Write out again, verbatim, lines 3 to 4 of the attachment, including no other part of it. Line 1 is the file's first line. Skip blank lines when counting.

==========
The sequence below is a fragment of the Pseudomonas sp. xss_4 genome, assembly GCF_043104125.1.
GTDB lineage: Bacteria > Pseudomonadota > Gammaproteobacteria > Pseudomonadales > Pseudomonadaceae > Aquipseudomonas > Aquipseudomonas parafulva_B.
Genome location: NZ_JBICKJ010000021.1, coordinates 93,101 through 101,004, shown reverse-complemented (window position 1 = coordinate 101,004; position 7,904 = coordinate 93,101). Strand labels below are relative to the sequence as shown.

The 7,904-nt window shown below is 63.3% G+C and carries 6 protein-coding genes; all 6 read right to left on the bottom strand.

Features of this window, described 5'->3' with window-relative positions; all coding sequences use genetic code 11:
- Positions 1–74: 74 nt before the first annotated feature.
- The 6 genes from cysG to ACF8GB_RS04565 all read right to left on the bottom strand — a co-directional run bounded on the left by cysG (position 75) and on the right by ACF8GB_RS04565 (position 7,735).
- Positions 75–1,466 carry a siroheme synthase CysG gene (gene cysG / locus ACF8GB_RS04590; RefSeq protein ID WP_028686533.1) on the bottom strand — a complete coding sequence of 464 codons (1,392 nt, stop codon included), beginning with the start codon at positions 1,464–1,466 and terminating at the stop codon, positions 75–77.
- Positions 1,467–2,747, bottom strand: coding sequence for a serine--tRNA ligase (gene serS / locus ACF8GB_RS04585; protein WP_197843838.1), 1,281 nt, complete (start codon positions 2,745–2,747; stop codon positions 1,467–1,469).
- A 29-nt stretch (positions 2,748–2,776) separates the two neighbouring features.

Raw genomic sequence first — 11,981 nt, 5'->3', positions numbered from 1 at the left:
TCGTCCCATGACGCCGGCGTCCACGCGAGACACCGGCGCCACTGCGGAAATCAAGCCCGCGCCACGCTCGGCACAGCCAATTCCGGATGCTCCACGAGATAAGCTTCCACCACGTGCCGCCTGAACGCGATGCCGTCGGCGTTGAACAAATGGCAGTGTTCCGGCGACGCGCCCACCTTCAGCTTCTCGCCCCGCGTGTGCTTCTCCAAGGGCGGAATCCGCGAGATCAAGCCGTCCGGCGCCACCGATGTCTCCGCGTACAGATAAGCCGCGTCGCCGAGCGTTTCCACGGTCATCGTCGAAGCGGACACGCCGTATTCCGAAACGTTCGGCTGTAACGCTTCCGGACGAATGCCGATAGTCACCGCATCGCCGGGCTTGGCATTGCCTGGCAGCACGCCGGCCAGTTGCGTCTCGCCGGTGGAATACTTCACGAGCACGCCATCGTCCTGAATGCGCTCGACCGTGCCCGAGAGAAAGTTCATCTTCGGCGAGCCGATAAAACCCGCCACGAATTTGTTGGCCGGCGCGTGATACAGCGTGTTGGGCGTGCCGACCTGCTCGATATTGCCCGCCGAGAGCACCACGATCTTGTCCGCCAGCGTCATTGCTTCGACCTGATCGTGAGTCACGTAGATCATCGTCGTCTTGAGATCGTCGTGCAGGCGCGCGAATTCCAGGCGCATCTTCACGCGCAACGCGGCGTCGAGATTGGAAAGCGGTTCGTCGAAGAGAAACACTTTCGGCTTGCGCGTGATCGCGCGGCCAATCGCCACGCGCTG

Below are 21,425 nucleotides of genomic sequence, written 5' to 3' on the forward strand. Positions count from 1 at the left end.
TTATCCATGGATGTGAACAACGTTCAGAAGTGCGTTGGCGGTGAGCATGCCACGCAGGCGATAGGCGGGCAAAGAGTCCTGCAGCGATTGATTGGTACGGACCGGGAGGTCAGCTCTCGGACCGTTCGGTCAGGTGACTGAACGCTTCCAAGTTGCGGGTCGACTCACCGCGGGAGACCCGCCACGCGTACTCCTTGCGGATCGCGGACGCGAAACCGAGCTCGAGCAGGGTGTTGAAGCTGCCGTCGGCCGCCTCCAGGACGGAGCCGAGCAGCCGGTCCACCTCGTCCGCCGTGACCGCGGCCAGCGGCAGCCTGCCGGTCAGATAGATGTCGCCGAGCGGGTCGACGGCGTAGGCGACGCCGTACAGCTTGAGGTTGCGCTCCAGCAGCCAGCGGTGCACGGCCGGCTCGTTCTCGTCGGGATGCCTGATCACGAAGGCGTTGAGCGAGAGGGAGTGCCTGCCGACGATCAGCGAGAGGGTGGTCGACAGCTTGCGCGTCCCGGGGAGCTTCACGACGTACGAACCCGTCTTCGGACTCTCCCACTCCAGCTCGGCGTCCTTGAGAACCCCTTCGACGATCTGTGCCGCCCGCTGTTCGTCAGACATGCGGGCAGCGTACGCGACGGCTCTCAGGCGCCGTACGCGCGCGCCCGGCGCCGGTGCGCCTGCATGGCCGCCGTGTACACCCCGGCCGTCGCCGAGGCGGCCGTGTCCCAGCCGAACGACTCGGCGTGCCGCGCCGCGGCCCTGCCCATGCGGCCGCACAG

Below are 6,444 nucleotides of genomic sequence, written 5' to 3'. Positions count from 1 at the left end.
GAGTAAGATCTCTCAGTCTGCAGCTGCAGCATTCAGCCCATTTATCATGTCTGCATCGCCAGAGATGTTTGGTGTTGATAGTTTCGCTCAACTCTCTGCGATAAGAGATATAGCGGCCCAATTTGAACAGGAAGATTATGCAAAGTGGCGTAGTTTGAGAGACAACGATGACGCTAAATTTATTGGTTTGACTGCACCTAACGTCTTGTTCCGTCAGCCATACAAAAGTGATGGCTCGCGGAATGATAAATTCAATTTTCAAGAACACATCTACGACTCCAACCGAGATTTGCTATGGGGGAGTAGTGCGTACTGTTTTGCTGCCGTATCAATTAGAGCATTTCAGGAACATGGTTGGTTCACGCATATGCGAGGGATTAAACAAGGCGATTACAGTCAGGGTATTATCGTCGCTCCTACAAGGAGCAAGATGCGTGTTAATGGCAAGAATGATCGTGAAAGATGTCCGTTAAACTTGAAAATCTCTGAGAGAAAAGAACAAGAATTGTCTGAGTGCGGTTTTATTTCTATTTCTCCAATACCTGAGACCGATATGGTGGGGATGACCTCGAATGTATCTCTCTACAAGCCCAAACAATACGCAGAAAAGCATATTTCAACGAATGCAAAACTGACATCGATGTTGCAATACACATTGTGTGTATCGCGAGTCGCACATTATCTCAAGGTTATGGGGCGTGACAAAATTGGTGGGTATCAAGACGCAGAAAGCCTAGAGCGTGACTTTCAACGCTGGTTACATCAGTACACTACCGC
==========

Genome location: NZ_JBICKJ010000021.1, coordinates 93,101 through 101,004, shown reverse-complemented (window position 1 = coordinate 101,004; position 7,904 = coordinate 93,101). Strand labels below are relative to the sequence as shown.

The 7,904-nt window shown below is 63.3% G+C and carries 6 protein-coding genes; all 6 read right to left on the bottom strand.